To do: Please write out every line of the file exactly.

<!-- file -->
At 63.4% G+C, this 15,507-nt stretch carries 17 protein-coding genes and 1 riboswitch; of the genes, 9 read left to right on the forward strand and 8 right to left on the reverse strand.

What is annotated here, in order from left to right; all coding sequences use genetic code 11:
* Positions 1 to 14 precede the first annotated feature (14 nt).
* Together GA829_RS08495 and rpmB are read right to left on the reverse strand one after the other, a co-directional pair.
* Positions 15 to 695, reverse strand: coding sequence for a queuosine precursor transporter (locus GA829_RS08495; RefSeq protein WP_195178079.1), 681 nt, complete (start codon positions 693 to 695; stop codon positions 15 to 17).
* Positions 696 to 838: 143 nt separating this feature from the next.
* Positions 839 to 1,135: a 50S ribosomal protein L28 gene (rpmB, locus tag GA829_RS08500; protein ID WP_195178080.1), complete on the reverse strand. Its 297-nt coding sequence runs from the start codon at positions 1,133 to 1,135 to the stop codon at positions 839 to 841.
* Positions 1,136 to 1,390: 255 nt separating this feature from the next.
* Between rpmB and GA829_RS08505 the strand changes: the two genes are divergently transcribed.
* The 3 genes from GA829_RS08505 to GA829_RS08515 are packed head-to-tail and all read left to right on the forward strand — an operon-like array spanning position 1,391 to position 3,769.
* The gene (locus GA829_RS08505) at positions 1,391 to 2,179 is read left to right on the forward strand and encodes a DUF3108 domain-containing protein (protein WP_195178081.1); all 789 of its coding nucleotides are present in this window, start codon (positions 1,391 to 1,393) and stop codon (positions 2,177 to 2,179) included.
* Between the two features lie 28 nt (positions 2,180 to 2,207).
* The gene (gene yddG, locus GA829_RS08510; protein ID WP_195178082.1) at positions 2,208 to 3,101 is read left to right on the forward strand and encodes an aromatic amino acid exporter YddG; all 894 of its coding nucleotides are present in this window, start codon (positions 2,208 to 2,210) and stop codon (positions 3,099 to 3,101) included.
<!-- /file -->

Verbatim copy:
At 63.4% G+C, this 15,507-nt stretch carries 17 protein-coding genes and 1 riboswitch; of the genes, 9 read left to right on the forward strand and 8 right to left on the reverse strand.

What is annotated here, in order from left to right; all coding sequences use genetic code 11:
* Positions 1 to 14 precede the first annotated feature (14 nt).
* Together GA829_RS08495 and rpmB are read right to left on the reverse strand one after the other, a co-directional pair.
* Positions 15 to 695, reverse strand: coding sequence for a queuosine precursor transporter (locus GA829_RS08495; RefSeq protein WP_195178079.1), 681 nt, complete (start codon positions 693 to 695; stop codon positions 15 to 17).
* Positions 696 to 838: 143 nt separating this feature from the next.
* Positions 839 to 1,135: a 50S ribosomal protein L28 gene (rpmB, locus tag GA829_RS08500; protein ID WP_195178080.1), complete on the reverse strand. Its 297-nt coding sequence runs from the start codon at positions 1,133 to 1,135 to the stop codon at positions 839 to 841.
* Positions 1,136 to 1,390: 255 nt separating this feature from the next.
* Between rpmB and GA829_RS08505 the strand changes: the two genes are divergently transcribed.
* The 3 genes from GA829_RS08505 to GA829_RS08515 are packed head-to-tail and all read left to right on the forward strand — an operon-like array spanning position 1,391 to position 3,769.
* The gene (locus GA829_RS08505) at positions 1,391 to 2,179 is read left to right on the forward strand and encodes a DUF3108 domain-containing protein (protein WP_195178081.1); all 789 of its coding nucleotides are present in this window, start codon (positions 1,391 to 1,393) and stop codon (positions 2,177 to 2,179) included.
* Between the two features lie 28 nt (positions 2,180 to 2,207).
* The gene (gene yddG, locus GA829_RS08510; protein ID WP_195178082.1) at positions 2,208 to 3,101 is read left to right on the forward strand and encodes an aromatic amino acid exporter YddG; all 894 of its coding nucleotides are present in this window, start codon (positions 2,208 to 2,210) and stop codon (positions 3,099 to 3,101) included.